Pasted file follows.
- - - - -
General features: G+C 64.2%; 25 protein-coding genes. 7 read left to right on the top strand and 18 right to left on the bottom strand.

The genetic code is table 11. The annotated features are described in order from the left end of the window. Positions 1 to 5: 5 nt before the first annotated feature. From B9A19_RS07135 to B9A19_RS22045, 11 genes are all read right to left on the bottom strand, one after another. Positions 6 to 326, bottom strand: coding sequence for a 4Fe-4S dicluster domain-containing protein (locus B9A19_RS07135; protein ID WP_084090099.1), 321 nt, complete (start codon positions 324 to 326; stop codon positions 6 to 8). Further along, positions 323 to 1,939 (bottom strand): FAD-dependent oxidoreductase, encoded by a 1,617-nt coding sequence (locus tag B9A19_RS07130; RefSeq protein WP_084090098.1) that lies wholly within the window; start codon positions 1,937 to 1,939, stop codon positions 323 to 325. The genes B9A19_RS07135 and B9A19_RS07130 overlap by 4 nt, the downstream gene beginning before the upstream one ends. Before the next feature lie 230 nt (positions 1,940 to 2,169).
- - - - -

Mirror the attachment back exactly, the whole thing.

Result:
General features: G+C 64.2%; 25 protein-coding genes. 7 read left to right on the top strand and 18 right to left on the bottom strand.

The genetic code is table 11. The annotated features are described in order from the left end of the window. Positions 1 to 5: 5 nt before the first annotated feature. From B9A19_RS07135 to B9A19_RS22045, 11 genes are all read right to left on the bottom strand, one after another. Positions 6 to 326, bottom strand: coding sequence for a 4Fe-4S dicluster domain-containing protein (locus B9A19_RS07135; protein ID WP_084090099.1), 321 nt, complete (start codon positions 324 to 326; stop codon positions 6 to 8). Further along, positions 323 to 1,939 (bottom strand): FAD-dependent oxidoreductase, encoded by a 1,617-nt coding sequence (locus tag B9A19_RS07130; RefSeq protein WP_084090098.1) that lies wholly within the window; start codon positions 1,937 to 1,939, stop codon positions 323 to 325. The genes B9A19_RS07135 and B9A19_RS07130 overlap by 4 nt, the downstream gene beginning before the upstream one ends. Before the next feature lie 230 nt (positions 1,940 to 2,169).